New draft rules make life easy for e-pharmacies, but grey areas still remain

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Finally after a long wait the government has circulated a new set of draft rules relating to the e-pharmacies that allows them to function without much fuss. At the same time, it has incorporated strong penal provisions to punish those found violating the rules.

The objective of the draft rules is to ensure that the patients are able to procure medicines from genuine and duly authenticated e-pharmacies. The nascent e-pharmacy sector has been grappling with ambiguous rules and is regulated by both the Centre and states. The draft stated that e-pharmacies will only be regulated by the Drug Controller General of India (DCGI).

There are around 282 e-pharmacy start-ups in India, including some big ones like Netmeds, 1mg, Sasta Sundary, Pharmeasy and Myrameds, according to data from start-up tracker Tracxn. Of the 282 players, 20 have been funded and the total money raised by the sector is $165 million.

Drug sales from e-pharmacies constitute around 5-6 percent of the little over Rs 1 lakh crore Indian pharmaceutical market, indicating dominance of brick and mortar stores in dispensing medicines.

The e-pharmacies draft proposes DCGI to be the sole agency granting approvals to e-pharmacies which would be valid for three years. Earlier e-pharmacies were governed by state drug regulators.

e-pharmacies will have to pay Rs 50,000 for renewal of licence. A periodic inspection of the e-pharmacy’s operational premises will be conducted every two years to ensure no violation of rules.

Even though the licence requirements will be relaxed, the functionality of e-pharmacies will be closely monitored. For rule violation, e-pharmacies could face stringent penalties. Any violation of rules, will lead to suspension or cancellation of licences after providing a reasonable opportunity of being heard.

Draft rules have scrapped a proposal to create a central server with the intent to route all online prescriptions to individual e-pharmacy portals as a measure to curb potential abuse of prescription medicines by patients. The draft also stated that e-pharmacies will be mandated to conduct sale of medicines through premises with valid retail licences and to retain records of e-prescriptions of patients.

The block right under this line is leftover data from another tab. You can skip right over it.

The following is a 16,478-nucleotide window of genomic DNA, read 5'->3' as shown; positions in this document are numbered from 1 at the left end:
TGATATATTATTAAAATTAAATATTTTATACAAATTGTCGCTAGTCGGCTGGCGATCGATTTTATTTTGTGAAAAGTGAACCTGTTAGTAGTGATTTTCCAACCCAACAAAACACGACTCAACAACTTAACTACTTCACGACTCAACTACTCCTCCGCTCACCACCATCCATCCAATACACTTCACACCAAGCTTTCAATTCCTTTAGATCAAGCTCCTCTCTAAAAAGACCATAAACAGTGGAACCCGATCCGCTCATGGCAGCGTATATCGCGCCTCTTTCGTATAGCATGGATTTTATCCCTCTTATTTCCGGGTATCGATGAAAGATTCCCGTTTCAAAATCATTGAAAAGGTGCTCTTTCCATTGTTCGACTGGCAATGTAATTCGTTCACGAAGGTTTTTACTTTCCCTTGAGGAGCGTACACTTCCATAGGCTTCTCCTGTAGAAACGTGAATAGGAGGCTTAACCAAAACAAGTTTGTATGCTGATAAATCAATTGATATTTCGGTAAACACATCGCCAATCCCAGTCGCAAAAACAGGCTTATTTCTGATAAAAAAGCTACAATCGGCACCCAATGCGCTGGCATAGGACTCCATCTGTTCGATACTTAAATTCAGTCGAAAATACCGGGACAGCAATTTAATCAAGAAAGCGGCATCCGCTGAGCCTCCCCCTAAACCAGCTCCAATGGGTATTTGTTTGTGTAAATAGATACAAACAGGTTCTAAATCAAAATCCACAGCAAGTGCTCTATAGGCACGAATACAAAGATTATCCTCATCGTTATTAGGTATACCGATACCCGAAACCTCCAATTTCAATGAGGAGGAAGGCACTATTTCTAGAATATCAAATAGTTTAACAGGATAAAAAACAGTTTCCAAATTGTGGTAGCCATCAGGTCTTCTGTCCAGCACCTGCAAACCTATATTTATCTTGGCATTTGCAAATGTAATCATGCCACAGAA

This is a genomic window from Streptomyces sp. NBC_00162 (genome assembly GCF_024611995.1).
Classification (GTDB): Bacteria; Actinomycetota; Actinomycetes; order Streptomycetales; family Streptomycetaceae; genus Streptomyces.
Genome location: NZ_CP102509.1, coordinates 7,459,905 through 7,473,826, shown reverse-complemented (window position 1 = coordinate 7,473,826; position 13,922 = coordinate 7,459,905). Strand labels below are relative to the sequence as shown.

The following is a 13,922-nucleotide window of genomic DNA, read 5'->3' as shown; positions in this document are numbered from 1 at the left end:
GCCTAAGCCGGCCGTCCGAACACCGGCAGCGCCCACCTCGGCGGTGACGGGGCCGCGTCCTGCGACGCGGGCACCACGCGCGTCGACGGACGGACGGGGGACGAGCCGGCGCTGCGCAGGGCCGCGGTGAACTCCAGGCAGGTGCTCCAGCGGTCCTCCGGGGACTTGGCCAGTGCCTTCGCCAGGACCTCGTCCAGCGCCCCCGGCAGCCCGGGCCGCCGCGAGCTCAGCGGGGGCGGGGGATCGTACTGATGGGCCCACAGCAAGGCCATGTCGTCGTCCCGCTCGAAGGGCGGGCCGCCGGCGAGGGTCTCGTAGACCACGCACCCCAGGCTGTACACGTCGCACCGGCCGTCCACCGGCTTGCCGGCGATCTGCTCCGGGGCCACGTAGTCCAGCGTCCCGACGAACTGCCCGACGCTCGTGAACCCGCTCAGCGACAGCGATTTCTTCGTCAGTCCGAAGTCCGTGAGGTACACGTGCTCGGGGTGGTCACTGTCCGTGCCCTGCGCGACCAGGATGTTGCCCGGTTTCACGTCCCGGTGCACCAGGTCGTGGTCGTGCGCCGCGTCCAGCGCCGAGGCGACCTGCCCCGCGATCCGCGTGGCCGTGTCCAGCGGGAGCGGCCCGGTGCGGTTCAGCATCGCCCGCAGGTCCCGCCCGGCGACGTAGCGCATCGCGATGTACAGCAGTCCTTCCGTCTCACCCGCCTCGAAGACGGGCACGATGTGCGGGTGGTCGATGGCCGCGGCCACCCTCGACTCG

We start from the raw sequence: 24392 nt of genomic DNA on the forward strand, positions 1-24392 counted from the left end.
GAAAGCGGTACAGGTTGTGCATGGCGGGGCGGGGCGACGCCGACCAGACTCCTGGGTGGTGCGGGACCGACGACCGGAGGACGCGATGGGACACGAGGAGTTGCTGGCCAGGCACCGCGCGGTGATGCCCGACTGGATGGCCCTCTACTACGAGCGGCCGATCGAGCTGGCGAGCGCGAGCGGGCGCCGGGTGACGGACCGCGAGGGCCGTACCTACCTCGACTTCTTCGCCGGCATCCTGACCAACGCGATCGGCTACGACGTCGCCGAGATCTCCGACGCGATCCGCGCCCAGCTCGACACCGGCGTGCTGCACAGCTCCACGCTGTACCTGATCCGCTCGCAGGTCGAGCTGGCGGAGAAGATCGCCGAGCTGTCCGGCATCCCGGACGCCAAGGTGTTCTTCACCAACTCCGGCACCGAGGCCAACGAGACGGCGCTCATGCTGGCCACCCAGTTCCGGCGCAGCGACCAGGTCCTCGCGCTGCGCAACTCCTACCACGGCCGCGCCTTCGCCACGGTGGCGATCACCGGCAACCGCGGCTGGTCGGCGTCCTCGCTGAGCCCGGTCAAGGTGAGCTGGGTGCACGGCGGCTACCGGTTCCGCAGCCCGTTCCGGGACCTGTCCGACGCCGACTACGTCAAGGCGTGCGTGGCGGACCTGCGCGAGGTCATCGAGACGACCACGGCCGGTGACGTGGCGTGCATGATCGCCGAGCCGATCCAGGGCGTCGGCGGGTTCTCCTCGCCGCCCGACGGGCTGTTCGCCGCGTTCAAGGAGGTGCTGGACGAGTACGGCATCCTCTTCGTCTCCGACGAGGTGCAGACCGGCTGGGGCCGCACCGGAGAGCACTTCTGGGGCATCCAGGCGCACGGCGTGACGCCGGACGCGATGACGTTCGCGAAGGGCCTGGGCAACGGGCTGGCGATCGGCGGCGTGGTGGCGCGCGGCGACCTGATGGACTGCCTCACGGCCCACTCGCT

Information related to types and quantities of medicines, supply channels or vendor lists will have to be updated by e-pharmacies on their portals on a constant basis. Onus will be on e-pharmacies to safeguard the data of patients from misuse and they shall not divulge the patient data to any third-party, except to the central licensing authority for public health purposes only.

e-pharmacies will be required to establish customer support operating for at least 12 hours every day. No advertisement of any drugs over the radio or television by e-pharmacies would be made. They will be governed by regulations under the Drugs and Cosmetics Rules, 1945, the Information Technology Act, 2000 and the Narcotic Drugs and Psychotropic Substances Act, 1985.

e-pharmacies and analysts welcomed the draft rules but pointed out to some grey areas in legal compliance, data sharing and promotion. “The sector is regulated by both the Centre and the states. This complicates the whole process. The discussions gave a clear indication that this was going to be a well-thought-out regulation, giving parity to online players and bringing transparency in the monitoring of the overall sector,” Dharmil Sheth, co-founder of PharmEasy told Techcirlce.

“The draft rules are overall a positive move as now there will be some framework available, specifically addressing this business model. What will or will not be allowed is a matter of regulation and will no doubt evolve from time to time” said Sameer Sah, Associate Partner, Khaitan Co.

“The model covered in the draft rules appears to be one that is more in the nature of a market place as opposed to an actual sales website as the dispensation has to eventually be done from a licenced premises while the same company could have both a physical and virtual presence, but for scale it is bound to rely on more third-party chemists and locations. What is worrisome is that the market place would be responsible for legal compliances of the eventual dispenser. One will need to see the final rules to gauge a better understanding” Sah stated.

On draft rules indicating the data from e-pharmacies not to be shared with anyone except the Central government for public health purposes, Sah said this eliminates the possibilities of these companies monetising this data. “One wonders how IMS or other agencies will gather pricing and sales data from the e-pharmacies. “The draft rules do not elaborate on last mile delivery and associated complications as that forms a core part of the overall business – that is an obvious miss – along with it arise things such as endorsing the prescription, etc.” he added.

 

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